Back in October the sky was the limit. LeBron had decided to move to LA and join the Lakers. Things were good then.



Back in October the sky was the limit. LeBron had decided to move to LA and join the Lakers, drawing in a decent support team and a lot of talk that the West was looking incredibly dominant next to a “weaker” East. Things were good then.

Five months later and things couldn’t be farther from that idylistic picture. The East thrived without the King and GMs put together some of the most noteworthy teams in a while. And the Lakers? The Lakers currently sit in the 11th spot of the Western Conference with very little hope of making it to the playoffs. They’re a team that is constantly attacked for their lack of chemistry, skill, and effort. For the first time in a long time, LA became synonymous with “hopeless”.

This wasn’t the future we saw for the King.

On the heels of a night filled with one of his greatest achievements ever, the Lakers as a team walked away with a loss to the Denver Nuggets. A night that began on a high note went out on one that was equivalent to sour candy. Furthermore, a frustrated team left an arena, hopped on social media, and found a bevy of congrats for their star player, while enduring the storm that came with another Lakers loss.

It seems that James’ stardom has reached a tipping point, one that makes him a GM one moment, the King of the league the next, and finally the biggest point of contention within the locker room. The most notable thing is that it is clearly wearing him down. Chris Martin let us know that “nobody one said it was easy”, but you’ve got to ask yourself, does it have to be so hard?

The answer is unfortunately, yes. It’s always going to be this way, and there is no fighting the current, but there is beauty in riding the wave. Embracing that moment when the wave comes crashing down on you is important, because it’s always going to happen, but your attitude will always be remembered. LeBron rides high, and keeps things in the positive light for the media, but he’s got to realize that they are writing his story, and he doesn’t have to play into their’s. Ride the wave, and take the loss in stride with all the great that has come with it, but take the loss because your part of a team that is.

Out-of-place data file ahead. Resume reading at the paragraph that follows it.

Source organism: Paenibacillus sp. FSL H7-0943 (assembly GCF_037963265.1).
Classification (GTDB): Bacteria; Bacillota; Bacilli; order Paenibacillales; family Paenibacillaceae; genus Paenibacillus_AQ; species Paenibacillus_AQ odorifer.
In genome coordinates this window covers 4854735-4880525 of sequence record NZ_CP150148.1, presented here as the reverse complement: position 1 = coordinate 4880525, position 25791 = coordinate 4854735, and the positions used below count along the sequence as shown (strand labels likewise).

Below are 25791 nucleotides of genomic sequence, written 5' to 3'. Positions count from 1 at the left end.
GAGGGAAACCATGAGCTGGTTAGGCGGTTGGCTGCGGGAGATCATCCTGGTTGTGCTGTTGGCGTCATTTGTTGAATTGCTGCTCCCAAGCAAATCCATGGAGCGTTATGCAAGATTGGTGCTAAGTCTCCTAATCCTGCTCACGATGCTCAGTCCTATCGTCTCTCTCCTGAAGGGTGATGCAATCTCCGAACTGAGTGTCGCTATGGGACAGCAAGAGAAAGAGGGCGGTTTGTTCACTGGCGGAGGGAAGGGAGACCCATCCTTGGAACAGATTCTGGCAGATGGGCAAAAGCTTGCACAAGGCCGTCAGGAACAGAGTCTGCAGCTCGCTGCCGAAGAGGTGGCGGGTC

The wave has crashed down, but the current will bring another.

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Year 15 | A Mini Documentary

Year 15 of a legacy…



What’s to come for the man on top, and what got him here?

It’s Year 15 of a man’s career, but it’s also Year 15 of a legacy…

Created by Tristan Laughton | Twitter: @Ctrice

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Something Out of Nothing



It’s March 2016, and I’m driving with Alan Shane Lewis to Montreal to meet with Marc Griffin and Phil Boileau. We’re meeting to speak about this exciting new idea I pitched to them. We were tired of spinning the wheels on our own individual internet shows, and I told them that it was time we stopped waiting for a network and became the network.

We spoke that weekend about creating a community of content creators that all loved ball and came together to make unique content with unique voices – voices we felt were never heard in the mainstream. This community was the base of Press and we’d continue to push forward from that spot. We spoke about some amazing show ideas, article ideas, social media plan. It was truly an exciting time, and still one of the best weekends of my life.

Two years later and that group is a lot smaller, and that idea is Press Basketball.

It caught fire at the beginning and we had people joining our bright shiny new plaything left, right, and center. It was exciting, but now I kind of realize that a lot of it was just that we were that “bright shiny new thing”.

We ended up with a lot of Press Basketball “members” but when I stepped back and looked at what was happening… it wasn’t what I’d imagined. The fire burned out. The idea was gone. We had just become another thing trying to stay alive, waiting for some deus ex machina to show up with money and make everything okay.

I’ve gone through most of my life making something out of nothing. It’s never easy, but when it happens it’s always worth it… ALWAYS. Press made me feel alive at a point. It was literally all I could think about, and while it still is on my mind, it doesn’t make me feel alive. This hurts more than I can ever explain.

Changes are coming my friends. We’re not laying down and dying, and if we do it’s not going to be like this.

The core of Press will be setting fire to a lot over the next few weeks and I personally can’t wait for this to start. From the ashes something new will rise (I watched a lot of XMEN growing up).

Stay tuned, because it’s not over.